What do you think are the most challenging issues facing the private capital markets space today?

These views are personal to me, and are not those of my Firm: Over regulation.  Period.  Full stop.

People tend to forget that EMDs are critical to the piece, in that they source the necessary “gas in the tank” when it is most needed and most risky.  The IIROC dealers tend to get the glory in the media, but by the time an issuer gets to them and they raise funding, the deal is pretty much derisked.  EMDs get involved with issuers when the deal is not derisked.  They must make correct judgment calls on a whole host of issues:  “Is this unproven management team capable?”, “Is this new industry or product something that will flourish in the future?”, to name a few.  These are tough things to predict which only come with experience, yet EMDs are called upon to make those types of predictions all the time.

Look at the formation of the cannabis industry in Canada.  EMDs were absolute pioneers in funding the space, arranging funding for them when IIROC dealers wouldn’t touch them with a 10-foot pole.  Yet who gets the glory through the profile articles in the media once the cannabis companies succeed?  Not the unsung heroes, the EMDs.  These folks were literal pioneers providing funding for unproven industries which are now flourishing and creating hundreds of thousands of direct and spin-off jobs.  The (non-independent) IIROC dealers in the main tend to be gatekeepers with no skin in the game (the independent IIROC dealers are still very entrepreneurial, yet are shrinking in number).

The EMDs put their risk and reputation on the line pretty much each and every deal they do.  They literally cannot afford to have losers.  And they are being ‘rewarded’ through increasingly complex rules and regulations, which the IIROC dealers can afford to spend hundreds of thousands, if not millions, of dollars in terms of compliance costs, but EMDs cannot.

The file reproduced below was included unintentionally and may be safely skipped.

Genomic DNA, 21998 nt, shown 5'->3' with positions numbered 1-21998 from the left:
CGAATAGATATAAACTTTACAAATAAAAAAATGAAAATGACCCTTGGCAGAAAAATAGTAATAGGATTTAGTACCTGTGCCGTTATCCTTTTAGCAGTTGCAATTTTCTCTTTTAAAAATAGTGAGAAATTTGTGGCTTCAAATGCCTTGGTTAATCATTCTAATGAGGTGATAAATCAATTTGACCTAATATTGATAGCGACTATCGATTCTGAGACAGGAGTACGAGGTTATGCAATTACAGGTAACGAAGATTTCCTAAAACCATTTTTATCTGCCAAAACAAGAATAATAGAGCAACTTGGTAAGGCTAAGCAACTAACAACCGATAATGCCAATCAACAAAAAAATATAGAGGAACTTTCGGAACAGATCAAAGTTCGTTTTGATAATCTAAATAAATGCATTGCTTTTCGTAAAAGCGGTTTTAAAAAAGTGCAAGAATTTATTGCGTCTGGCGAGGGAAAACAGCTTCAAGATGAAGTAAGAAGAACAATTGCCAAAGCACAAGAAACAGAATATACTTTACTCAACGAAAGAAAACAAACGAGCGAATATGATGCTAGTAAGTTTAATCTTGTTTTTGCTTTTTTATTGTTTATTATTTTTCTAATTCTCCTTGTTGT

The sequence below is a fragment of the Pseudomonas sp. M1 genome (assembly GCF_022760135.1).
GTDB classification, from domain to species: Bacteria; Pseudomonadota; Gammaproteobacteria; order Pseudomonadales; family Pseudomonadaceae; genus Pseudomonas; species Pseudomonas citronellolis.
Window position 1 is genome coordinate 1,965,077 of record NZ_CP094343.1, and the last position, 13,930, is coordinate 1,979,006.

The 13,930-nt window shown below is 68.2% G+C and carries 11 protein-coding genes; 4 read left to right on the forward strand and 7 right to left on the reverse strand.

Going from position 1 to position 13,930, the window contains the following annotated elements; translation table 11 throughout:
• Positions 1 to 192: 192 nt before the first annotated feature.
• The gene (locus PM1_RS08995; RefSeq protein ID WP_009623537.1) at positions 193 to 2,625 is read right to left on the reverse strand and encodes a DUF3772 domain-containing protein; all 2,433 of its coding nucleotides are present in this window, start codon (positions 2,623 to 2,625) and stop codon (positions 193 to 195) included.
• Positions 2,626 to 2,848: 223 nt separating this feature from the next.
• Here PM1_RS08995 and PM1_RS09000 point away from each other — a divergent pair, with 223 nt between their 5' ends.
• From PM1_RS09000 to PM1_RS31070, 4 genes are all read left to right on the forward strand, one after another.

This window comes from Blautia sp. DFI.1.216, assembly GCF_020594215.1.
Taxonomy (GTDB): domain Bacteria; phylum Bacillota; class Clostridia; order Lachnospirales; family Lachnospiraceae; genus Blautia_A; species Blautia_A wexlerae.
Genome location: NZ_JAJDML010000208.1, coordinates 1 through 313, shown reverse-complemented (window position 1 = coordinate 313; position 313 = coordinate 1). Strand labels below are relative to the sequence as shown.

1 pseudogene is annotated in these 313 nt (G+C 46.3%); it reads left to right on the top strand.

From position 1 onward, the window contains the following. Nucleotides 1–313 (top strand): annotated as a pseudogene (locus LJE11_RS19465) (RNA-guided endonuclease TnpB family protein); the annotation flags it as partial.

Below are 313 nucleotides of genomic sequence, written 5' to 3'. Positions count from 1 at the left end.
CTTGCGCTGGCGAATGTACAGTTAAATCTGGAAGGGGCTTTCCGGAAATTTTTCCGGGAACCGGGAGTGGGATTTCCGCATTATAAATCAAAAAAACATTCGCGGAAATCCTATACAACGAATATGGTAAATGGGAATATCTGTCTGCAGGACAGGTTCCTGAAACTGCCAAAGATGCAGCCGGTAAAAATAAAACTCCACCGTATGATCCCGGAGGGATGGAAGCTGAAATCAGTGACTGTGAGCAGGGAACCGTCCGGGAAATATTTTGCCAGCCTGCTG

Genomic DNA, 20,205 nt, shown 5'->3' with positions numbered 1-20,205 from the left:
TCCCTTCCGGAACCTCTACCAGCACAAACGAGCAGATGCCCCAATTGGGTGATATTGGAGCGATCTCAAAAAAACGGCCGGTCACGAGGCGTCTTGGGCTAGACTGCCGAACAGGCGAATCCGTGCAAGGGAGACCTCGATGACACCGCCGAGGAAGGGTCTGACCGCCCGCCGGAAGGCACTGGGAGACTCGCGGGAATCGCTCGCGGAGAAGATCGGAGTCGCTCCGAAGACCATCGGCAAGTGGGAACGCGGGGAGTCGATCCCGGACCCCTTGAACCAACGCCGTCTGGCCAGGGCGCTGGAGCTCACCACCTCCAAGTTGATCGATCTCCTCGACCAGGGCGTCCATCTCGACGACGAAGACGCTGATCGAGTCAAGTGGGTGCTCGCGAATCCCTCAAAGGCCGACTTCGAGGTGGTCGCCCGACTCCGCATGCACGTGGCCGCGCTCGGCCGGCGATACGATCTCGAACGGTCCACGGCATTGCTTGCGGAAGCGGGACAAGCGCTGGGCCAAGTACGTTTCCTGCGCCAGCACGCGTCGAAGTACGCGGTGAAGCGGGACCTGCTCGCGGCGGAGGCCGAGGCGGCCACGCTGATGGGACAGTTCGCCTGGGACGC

Do you have any hopes for the industry moving forward?

Yes, that the Ford Government follows through on its promise to cut red-tape, especially so as it relates to the raising of private capital in the Province of Ontario, which ultimately results in the business expansion and the creation of jobs.  Let us envisage a situation where the Province of Ontario is a leader in area of rules and regulations that encourage (and not inhibit) the formation of private capital for worthy and growing companies.  And to be clear, this does not mean no regulation at all — simply responsible and balanced regulation.

If you had the power to change one thing about the private capital industry, what would you change?

Well, it would not be surprising for you the hear “deregulation” given the above.  But I would also say more profile for the unsung heroes in the form of the Angels and EMDs who are not simply gatekeepers but who really have the skin in the game.  The “Masters of the Universe” VCs and PE folks get toasted and heralded (mainly by toasting and heralding each other) in the social pages and at industry functions, which are profiled in the media, while Angels and EMDs quietly go about their business taking on the real early-stage risk.  This needs to be heralded and rewarded, not snuffed out through senseless over-regulation.